This is the grave of Sojourner Truth.
Ignore the ridiculous myth on the grave marker that Sojourner Truth was 105 when she died. She probably born in 1797 into slavery in Ulster County, New York. That’s right, New York. The Empire State was the center of slavery in the North going back well before the American Revolution and its elites, both in the Hudson Valley and in New York City, did all they could to hold onto the institution. Given the name Isabella Baumfree, she came from a large family with 10 or so siblings. But as was so often case, when the owner died in 1806, she was sold. Now, it’s impossible to really imagine a slave auction today, but it’s important to try. The horrors of this are just unspeakable. Her new owner routinely beat her. He then sold her in 1808 and then she was sold again in 1810. In 1815, she fell in love with an enslaved man. Because gradual emancipation was now the law in New York, the man’s owner forbade the relationship because didn’t any responsibility for humans he would not own. When the relationship was found, his owner beat him nearly to death. He never recovered and died a few years later. She never saw him again. She was also raped by her last owner and had a son out of it in 1815. This was the life of a slave, not in Mississippi or South Carolina. In New York, well into the 19th century.
Slavery finally ended for good in New York in 1827. Truth’s master, the rapist, refused to free her until that day. So she and her infant daughter escaped in 1826. She had some white supporters who bought her freedom. Then, when her evil master sold her son (her last three children were out of a consensual relationship with another slave) to Alabama rather than free him, she took him to court and won her case, one of the first times in American history that a black person successfully used the courts against a white person’s crimes. Her son was retrieved. He of course had been severely physically abused by his new master in Alabama because this is what white people did to slaves, even though he was a child.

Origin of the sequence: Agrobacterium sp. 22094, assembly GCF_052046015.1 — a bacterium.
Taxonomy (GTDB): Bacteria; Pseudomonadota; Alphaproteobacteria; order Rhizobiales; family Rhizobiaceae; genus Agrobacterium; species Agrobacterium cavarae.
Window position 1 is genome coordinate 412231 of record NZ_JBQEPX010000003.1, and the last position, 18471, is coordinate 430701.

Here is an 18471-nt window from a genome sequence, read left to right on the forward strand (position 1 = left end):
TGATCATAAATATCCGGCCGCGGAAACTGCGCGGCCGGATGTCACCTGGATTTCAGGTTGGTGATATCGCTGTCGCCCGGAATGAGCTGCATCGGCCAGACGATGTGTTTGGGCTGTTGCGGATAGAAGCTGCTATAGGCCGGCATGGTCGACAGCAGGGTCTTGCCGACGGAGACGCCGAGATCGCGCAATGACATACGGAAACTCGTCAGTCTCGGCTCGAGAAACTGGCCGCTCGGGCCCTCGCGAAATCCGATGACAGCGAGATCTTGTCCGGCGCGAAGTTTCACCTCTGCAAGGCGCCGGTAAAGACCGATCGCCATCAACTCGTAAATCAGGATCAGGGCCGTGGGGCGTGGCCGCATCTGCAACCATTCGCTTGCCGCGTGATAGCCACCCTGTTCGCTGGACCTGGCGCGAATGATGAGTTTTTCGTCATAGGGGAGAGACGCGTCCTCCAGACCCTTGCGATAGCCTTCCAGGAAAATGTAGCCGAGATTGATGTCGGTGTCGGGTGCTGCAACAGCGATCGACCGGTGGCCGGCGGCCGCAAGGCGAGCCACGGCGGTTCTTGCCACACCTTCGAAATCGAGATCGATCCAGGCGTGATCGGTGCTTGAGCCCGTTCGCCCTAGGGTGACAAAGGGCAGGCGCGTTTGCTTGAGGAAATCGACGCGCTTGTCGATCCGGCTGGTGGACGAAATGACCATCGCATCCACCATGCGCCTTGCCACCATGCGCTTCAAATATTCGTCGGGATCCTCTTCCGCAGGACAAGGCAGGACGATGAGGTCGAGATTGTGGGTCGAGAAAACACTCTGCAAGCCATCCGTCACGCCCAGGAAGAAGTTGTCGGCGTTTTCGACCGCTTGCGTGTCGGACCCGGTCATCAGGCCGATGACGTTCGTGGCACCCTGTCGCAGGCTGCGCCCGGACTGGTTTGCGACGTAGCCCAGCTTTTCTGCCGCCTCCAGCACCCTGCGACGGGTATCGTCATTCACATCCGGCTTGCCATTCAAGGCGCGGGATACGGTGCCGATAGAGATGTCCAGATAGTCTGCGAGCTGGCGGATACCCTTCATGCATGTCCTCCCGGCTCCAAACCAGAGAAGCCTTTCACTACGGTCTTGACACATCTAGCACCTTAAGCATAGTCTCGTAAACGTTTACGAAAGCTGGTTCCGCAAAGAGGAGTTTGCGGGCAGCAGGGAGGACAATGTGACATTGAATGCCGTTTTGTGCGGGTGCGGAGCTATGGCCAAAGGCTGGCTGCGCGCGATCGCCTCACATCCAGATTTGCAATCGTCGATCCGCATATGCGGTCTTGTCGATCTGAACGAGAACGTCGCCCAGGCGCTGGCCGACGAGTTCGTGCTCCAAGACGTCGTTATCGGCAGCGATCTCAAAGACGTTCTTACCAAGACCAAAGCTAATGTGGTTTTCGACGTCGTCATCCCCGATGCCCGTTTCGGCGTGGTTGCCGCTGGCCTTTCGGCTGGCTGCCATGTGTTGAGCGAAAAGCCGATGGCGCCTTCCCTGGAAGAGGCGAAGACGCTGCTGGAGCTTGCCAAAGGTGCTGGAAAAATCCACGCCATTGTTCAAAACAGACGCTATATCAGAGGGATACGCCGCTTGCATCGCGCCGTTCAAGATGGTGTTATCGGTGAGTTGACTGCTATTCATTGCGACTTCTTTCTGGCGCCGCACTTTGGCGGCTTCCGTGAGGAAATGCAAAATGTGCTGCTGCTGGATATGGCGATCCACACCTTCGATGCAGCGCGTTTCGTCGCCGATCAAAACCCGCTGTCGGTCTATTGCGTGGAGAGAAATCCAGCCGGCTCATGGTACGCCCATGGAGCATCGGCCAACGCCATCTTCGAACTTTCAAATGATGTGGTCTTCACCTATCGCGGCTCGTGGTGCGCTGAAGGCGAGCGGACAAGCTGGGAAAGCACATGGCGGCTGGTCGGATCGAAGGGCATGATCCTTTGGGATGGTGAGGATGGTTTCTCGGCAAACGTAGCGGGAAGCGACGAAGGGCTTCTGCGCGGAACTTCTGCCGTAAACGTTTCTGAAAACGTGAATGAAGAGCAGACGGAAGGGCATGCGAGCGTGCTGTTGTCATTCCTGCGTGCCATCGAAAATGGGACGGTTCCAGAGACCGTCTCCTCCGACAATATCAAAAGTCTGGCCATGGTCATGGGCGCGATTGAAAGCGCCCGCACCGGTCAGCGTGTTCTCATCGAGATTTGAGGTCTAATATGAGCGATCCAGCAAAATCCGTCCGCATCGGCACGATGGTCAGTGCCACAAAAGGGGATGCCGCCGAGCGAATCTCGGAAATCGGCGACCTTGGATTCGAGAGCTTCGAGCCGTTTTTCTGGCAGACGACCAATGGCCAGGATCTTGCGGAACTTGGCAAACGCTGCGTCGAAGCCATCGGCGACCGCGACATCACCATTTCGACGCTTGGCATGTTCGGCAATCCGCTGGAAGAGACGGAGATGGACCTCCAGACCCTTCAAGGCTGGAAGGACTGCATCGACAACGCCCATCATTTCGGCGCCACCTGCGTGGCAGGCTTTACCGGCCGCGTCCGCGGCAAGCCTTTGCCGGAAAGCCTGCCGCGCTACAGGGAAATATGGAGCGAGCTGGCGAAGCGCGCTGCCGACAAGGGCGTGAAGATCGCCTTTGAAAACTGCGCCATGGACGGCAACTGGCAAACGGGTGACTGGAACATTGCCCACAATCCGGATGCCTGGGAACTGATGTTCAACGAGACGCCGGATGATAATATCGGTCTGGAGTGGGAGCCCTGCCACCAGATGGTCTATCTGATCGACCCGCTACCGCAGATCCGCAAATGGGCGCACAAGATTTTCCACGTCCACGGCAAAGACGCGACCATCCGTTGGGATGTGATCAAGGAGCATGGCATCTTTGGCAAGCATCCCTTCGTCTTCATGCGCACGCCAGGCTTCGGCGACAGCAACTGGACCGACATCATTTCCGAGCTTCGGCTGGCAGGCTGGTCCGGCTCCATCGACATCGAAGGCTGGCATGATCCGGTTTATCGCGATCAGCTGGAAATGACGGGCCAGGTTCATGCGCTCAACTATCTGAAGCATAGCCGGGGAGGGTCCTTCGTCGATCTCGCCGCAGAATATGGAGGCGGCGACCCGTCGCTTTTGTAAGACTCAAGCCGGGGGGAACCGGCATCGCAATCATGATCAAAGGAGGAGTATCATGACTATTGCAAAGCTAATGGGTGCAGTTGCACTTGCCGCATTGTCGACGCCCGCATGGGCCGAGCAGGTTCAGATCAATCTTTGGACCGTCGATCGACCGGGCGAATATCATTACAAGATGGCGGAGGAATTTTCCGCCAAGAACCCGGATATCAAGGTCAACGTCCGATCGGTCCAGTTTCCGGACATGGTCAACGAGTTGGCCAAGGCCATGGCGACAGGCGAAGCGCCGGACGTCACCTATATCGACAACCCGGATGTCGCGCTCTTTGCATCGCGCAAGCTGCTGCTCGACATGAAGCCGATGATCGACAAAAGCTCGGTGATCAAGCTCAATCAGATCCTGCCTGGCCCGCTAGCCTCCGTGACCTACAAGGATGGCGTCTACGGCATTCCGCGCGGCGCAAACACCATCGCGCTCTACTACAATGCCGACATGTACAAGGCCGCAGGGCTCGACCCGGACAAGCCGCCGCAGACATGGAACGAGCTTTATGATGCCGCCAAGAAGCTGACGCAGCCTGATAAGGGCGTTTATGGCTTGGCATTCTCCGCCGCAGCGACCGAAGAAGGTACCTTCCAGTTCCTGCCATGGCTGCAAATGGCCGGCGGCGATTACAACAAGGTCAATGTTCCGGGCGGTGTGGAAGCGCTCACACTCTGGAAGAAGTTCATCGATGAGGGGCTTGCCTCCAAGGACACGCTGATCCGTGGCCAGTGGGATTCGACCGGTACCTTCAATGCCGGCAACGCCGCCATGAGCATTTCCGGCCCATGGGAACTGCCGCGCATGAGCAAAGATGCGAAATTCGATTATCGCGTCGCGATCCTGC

Now, these white people she was living with were named Isaac and Maria Van Wagenen. And they, like many other reforming types in 1820s New York, were swept up in the maelstrom of the Industrial Revolution that led to the Second Great Awakening. That moment saw plenty of revivals among the mainstream Protestant denominations, but also a huge variety of cults, one-off preachers, scam artists, and more long-lasting religious movements, many of which included sexual experiments, from the polygamy of the Mormons to the celibacy of the Shakers. Well, Truth got into all of this. She moved to New York with her son and while there found a particularly unusual man to follow: Robert Matthews, who went as the Prophet Matthias. Truth became the housekeeper in his communal house that also including him seducing the wife of one of his followers. That follower ended up dying, quite likely poisoned by Matthews. Truth was suspected of being involved too. This whole case got a ton of headlines in the New York papers, which ate up the escapades of these weirdos. Matthews served a little time. How crazy are we talking about here? Joseph Smith once met him and thought he was completely insane. And this is a guy who started a religion based on a claim that he was supposedly delivered tablets from Christ that no one but he could see! This is who Truth followed.